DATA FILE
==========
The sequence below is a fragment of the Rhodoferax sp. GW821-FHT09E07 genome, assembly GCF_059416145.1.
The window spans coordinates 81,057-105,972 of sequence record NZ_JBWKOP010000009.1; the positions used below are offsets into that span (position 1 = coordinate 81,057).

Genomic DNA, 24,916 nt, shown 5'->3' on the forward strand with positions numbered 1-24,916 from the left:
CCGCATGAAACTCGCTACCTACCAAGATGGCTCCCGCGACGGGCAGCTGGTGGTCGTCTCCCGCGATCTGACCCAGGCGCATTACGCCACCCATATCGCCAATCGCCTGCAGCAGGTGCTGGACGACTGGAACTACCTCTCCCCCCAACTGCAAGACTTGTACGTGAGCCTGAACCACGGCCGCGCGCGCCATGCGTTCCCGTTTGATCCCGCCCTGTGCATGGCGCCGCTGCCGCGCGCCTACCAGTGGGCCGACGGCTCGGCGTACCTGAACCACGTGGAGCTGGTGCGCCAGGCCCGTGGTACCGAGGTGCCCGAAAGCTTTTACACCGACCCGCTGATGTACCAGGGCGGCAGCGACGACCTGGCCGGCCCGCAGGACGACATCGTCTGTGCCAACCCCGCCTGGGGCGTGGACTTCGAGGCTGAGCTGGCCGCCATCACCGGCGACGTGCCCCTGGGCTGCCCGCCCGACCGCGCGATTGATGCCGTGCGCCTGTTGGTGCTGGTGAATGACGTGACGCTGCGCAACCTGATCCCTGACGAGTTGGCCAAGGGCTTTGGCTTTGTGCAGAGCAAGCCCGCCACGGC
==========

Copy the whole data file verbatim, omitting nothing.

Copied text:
The sequence below is a fragment of the Rhodoferax sp. GW821-FHT09E07 genome, assembly GCF_059416145.1.
The window spans coordinates 81,057-105,972 of sequence record NZ_JBWKOP010000009.1; the positions used below are offsets into that span (position 1 = coordinate 81,057).

Genomic DNA, 24,916 nt, shown 5'->3' on the forward strand with positions numbered 1-24,916 from the left:
CCGCATGAAACTCGCTACCTACCAAGATGGCTCCCGCGACGGGCAGCTGGTGGTCGTCTCCCGCGATCTGACCCAGGCGCATTACGCCACCCATATCGCCAATCGCCTGCAGCAGGTGCTGGACGACTGGAACTACCTCTCCCCCCAACTGCAAGACTTGTACGTGAGCCTGAACCACGGCCGCGCGCGCCATGCGTTCCCGTTTGATCCCGCCCTGTGCATGGCGCCGCTGCCGCGCGCCTACCAGTGGGCCGACGGCTCGGCGTACCTGAACCACGTGGAGCTGGTGCGCCAGGCCCGTGGTACCGAGGTGCCCGAAAGCTTTTACACCGACCCGCTGATGTACCAGGGCGGCAGCGACGACCTGGCCGGCCCGCAGGACGACATCGTCTGTGCCAACCCCGCCTGGGGCGTGGACTTCGAGGCTGAGCTGGCCGCCATCACCGGCGACGTGCCCCTGGGCTGCCCGCCCGACCGCGCGATTGATGCCGTGCGCCTGTTGGTGCTGGTGAATGACGTGACGCTGCGCAACCTGATCCCTGACGAGTTGGCCAAGGGCTTTGGCTTTGTGCAGAGCAAGCCCGCCACGGC